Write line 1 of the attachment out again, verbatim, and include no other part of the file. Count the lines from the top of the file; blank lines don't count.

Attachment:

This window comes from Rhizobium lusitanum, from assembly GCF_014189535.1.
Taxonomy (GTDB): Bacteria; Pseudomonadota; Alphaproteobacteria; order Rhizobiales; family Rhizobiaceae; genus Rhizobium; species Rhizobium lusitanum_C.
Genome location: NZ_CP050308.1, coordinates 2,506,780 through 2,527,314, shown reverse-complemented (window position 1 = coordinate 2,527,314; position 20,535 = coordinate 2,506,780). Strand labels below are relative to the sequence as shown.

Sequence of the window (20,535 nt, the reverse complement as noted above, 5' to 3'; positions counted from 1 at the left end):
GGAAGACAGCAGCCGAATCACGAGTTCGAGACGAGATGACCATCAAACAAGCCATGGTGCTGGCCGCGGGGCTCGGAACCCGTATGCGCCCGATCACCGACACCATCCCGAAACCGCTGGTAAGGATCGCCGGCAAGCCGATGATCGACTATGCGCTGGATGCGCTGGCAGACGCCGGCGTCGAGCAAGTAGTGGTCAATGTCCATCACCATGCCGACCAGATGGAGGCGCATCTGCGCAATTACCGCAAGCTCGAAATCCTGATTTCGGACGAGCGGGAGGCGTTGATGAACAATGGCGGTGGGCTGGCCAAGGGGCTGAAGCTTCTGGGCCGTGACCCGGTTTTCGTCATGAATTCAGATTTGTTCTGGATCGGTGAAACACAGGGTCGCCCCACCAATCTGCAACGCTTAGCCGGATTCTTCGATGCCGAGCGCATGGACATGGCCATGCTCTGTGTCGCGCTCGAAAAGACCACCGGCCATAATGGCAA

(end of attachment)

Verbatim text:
This window comes from Rhizobium lusitanum, from assembly GCF_014189535.1.